Triple-Negative Breast Cancer - Episode 8

Case 3: 48-Year-Old Woman With Stage T2N1 TNBC

Targeted Oncology

Elizabeth Mittendorf, MD, PhD, and Ruta Rao, MD, present the case of a 48-year-old woman with stage T2N1 TNBC.

Elizabeth A. Mittendorf, MD, PhD: I will move on to the third case. I’m going to present the case, and then before we do the discussion route, we’ll let Ruta present the slides. Then we’ll get into the discussion. Our third patient is also young. She is a 48-year-old with a T2N1 triple-negative breast cancer. She receives dose-dense AC [doxorubicin hydrochloride, cyclophosphamide] followed by paclitaxel, and then underwent mastectomy and lymph node dissection. She also had residual disease: 1.4 cm of tumor in the breast tissue and negative axillary lymph nodes. She received adjuvant capecitabine. Unfortunately, about 9 months or so later, she had chest wall recurrence. Scanning showed what appeared to be liver lesions and mediastinal adenopathy.

The team did a biopsy, which confirmed metastatic triple-negative breast cancer. PD-L1 testing was performed. Genetic testing did not show. The PD-L1 testing showed that her IC [information coefficient] score was greater than 1. They did the SP142 test. She didn’t carry a mutation. She was treated in accordance with KEYNOTE-355, I think because of the short interval between her first line of treatment in the neoadjuvant setting in this recurrence. She got carboplatin, gemcitabine, and pembrolizumab.

Ruta, as you suggested, there was a consideration for that first patient. Then 8 months later, she progressed. It’s also noted that she has some neuropathy. Gosh, there are about 50 questions we could ask about this case. But we’ve had a nice advance in an approval, in the last year or so, for triple-negative breast cancer that may impact the treatment recommendations for this patient. Ruta, you can go through the slides that you have.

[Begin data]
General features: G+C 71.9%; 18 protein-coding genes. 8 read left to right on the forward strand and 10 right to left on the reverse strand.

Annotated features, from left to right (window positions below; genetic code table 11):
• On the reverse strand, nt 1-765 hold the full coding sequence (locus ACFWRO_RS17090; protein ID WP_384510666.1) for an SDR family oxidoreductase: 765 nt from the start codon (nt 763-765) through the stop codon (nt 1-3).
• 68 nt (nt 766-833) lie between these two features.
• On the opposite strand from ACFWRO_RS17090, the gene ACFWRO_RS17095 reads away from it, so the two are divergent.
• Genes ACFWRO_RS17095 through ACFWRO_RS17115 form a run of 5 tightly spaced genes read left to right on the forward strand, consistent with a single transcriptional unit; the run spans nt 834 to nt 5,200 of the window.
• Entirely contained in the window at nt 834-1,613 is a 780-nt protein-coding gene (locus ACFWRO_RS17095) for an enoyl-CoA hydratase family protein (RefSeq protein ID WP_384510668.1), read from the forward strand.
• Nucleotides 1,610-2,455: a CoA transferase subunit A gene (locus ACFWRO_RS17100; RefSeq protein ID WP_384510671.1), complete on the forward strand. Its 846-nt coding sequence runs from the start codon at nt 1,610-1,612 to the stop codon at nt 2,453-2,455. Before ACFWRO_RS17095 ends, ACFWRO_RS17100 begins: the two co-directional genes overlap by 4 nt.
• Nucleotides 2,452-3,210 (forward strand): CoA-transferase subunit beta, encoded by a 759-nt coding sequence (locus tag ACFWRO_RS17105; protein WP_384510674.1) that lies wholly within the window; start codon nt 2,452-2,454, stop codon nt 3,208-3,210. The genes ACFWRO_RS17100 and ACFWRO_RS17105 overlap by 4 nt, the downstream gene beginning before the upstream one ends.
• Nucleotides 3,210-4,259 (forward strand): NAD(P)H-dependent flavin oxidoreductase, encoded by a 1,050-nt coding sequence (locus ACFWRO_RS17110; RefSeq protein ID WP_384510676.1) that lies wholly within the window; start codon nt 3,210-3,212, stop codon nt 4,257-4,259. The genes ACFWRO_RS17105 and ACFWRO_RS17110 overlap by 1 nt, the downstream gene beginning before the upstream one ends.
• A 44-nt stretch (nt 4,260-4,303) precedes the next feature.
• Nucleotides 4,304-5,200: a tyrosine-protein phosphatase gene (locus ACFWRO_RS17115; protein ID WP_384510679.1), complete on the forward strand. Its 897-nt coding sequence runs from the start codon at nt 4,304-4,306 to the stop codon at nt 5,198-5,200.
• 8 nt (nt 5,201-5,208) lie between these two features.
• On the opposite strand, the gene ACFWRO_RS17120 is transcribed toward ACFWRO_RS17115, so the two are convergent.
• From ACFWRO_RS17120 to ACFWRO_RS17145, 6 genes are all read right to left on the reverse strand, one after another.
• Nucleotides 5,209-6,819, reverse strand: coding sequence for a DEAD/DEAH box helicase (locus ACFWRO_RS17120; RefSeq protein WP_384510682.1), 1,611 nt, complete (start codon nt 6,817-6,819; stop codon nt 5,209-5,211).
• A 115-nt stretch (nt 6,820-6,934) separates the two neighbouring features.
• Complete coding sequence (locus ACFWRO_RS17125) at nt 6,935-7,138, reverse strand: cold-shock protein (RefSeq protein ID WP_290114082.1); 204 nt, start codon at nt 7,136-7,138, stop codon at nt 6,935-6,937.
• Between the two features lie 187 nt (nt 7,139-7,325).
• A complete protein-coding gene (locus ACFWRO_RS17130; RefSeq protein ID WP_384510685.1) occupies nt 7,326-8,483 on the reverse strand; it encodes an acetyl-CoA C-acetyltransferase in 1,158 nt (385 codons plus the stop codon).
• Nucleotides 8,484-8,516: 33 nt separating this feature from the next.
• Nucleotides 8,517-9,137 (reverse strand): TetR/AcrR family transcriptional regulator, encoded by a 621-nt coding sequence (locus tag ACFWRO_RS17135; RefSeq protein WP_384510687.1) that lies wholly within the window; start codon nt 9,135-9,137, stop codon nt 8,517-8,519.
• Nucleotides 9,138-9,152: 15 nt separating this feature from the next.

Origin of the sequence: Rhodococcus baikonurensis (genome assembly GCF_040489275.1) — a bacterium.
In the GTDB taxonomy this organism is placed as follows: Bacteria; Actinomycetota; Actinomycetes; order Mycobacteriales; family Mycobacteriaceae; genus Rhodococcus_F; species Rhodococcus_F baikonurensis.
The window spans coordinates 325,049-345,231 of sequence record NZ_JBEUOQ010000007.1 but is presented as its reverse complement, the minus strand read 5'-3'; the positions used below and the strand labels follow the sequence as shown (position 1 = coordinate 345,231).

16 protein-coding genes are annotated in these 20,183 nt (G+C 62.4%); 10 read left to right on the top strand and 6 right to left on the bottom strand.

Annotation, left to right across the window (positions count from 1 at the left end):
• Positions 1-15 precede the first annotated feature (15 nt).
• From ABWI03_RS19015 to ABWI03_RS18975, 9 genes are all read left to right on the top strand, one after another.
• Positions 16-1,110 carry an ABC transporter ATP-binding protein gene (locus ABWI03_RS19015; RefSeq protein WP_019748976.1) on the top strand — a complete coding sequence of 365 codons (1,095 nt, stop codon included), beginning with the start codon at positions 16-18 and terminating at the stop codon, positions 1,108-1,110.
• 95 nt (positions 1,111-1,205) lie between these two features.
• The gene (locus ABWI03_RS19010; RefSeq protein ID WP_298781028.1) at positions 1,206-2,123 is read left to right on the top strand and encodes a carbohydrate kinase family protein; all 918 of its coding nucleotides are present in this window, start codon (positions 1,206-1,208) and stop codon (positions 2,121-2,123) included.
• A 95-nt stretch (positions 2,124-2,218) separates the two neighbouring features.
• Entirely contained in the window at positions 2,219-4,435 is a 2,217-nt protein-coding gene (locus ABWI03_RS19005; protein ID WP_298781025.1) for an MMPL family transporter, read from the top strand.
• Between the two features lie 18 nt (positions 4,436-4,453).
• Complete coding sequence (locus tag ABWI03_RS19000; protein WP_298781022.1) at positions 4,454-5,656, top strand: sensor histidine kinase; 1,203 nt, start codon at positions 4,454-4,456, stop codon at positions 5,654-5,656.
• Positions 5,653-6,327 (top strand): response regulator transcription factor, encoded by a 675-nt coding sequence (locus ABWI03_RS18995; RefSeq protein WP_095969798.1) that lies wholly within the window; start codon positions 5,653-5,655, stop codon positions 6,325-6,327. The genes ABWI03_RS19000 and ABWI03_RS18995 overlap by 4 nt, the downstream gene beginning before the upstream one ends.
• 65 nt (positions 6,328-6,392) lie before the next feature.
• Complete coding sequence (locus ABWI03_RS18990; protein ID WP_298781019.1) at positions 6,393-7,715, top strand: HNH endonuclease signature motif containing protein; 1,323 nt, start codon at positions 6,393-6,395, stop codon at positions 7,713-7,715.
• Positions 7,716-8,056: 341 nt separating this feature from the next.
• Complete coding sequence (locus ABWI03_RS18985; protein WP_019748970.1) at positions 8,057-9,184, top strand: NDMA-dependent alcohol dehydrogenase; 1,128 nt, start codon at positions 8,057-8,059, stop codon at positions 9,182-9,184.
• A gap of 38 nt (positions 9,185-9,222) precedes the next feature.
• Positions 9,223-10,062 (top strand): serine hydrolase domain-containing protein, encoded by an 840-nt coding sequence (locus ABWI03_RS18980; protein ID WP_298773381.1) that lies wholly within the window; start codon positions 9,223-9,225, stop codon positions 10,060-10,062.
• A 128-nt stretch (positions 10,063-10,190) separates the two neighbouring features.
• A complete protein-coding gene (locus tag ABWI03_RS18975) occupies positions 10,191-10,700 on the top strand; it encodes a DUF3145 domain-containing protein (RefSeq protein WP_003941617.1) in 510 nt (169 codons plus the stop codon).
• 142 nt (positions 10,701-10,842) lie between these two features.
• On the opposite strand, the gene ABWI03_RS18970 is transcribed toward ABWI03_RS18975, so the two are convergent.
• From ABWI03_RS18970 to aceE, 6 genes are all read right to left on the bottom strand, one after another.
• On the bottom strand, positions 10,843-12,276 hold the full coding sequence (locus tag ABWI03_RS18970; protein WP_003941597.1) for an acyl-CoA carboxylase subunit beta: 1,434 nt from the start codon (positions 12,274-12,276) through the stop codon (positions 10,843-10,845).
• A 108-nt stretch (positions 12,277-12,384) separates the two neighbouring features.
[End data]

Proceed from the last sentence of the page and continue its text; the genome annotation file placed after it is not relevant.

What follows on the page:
Ruta Rao, MD: Sure. What we’re going to talk about regarding this patient is the drug sacituzumab govitecan [Trodelvy]. This was approved based on a phase 3 trial called ASCENT. These were patients who had received 2 or more lines of chemotherapy for their advanced or metastatic triple-negative breast cancer. There were 529 patients on the trial. They were randomized in a 1:1 fashion to either sacituzumab—which was given on day 1 and 8, every 21 days—or to the treatment of a physician’s choice. Those drugs could have been capecitabine, eribulin, vinorelbine, or gemcitabine—what we would have picked in somebody who had previously received an anthracycline or a taxane. These are very reasonable choices as the treatment of a physician’s choice.

These patients were continued on treatment until there was progression or unacceptable toxicity, with a primary end point of progression-free survival. Actually, this trial was halted early because of compelling evidence of efficacy based on unanimous DSMC [Data and Safety Monitoring Committee] recommendations. In this trial, the median progression-free survival was improved from 1.7 months for the patients who had treatment of physician’s choice to 5.6 months for those who received sacituzumab. This was a hazard ratio of 0.51 [Actual hazard ratio values from Bardia A et al. 2020 are 0.41]. The overall survival went from 6.7 months to 12.1 months with a hazard ratio of 0.48—a significant improvement in both.

In addition—something we’re looking for— these patients oftentimes have a significant burden of liver or lung disease, or wherever their volume of disease is. We also want to get a response. The response rate for sacituzumab in this trial was 35%, compared to 5% for treatment of physician’s choice. Remember, response is identified as complete response and partial response. If we then look at the clinical benefit rate, which takes into account the patients who had stable disease in addition to those who responded, the clinical benefit rate went from 9% for treatment of physician’s choice to 45%. So 45% of these patients have a meaningful response. For patients who have multiple lines of prior therapy, this is really significant.

Elizabeth A. Mittendorf, MD, PhD: All right. Thanks. What that just demonstrated is why we should have the medical oncologist reviewing the slides from the clinical trial. That was very nice. Thank you.

Transcript edited for clarity.